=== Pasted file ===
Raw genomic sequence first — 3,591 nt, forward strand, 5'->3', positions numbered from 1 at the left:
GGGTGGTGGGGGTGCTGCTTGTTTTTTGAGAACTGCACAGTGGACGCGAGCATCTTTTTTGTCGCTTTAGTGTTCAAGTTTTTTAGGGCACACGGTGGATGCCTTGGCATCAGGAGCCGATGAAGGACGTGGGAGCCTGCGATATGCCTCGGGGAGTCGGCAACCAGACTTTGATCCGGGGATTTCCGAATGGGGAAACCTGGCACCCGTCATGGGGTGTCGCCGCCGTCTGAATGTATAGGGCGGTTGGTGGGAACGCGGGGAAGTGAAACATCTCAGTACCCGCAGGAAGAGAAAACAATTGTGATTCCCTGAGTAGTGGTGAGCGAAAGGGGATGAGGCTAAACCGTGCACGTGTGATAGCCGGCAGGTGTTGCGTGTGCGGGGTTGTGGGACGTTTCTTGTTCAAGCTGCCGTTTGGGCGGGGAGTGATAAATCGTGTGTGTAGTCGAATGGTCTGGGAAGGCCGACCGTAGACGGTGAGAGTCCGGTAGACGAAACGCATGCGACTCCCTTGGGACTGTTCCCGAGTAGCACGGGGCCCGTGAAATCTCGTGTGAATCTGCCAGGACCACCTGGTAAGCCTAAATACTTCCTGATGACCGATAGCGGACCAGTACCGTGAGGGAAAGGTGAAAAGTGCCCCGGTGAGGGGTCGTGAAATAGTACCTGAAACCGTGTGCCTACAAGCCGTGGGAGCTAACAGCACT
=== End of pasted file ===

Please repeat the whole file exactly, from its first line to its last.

Raw genomic sequence first — 3,591 nt, forward strand, 5'->3', positions numbered from 1 at the left:
GGGTGGTGGGGGTGCTGCTTGTTTTTTGAGAACTGCACAGTGGACGCGAGCATCTTTTTTGTCGCTTTAGTGTTCAAGTTTTTTAGGGCACACGGTGGATGCCTTGGCATCAGGAGCCGATGAAGGACGTGGGAGCCTGCGATATGCCTCGGGGAGTCGGCAACCAGACTTTGATCCGGGGATTTCCGAATGGGGAAACCTGGCACCCGTCATGGGGTGTCGCCGCCGTCTGAATGTATAGGGCGGTTGGTGGGAACGCGGGGAAGTGAAACATCTCAGTACCCGCAGGAAGAGAAAACAATTGTGATTCCCTGAGTAGTGGTGAGCGAAAGGGGATGAGGCTAAACCGTGCACGTGTGATAGCCGGCAGGTGTTGCGTGTGCGGGGTTGTGGGACGTTTCTTGTTCAAGCTGCCGTTTGGGCGGGGAGTGATAAATCGTGTGTGTAGTCGAATGGTCTGGGAAGGCCGACCGTAGACGGTGAGAGTCCGGTAGACGAAACGCATGCGACTCCCTTGGGACTGTTCCCGAGTAGCACGGGGCCCGTGAAATCTCGTGTGAATCTGCCAGGACCACCTGGTAAGCCTAAATACTTCCTGATGACCGATAGCGGACCAGTACCGTGAGGGAAAGGTGAAAAGTGCCCCGGTGAGGGGTCGTGAAATAGTACCTGAAACCGTGTGCCTACAAGCCGTGGGAGCTAACAGCACT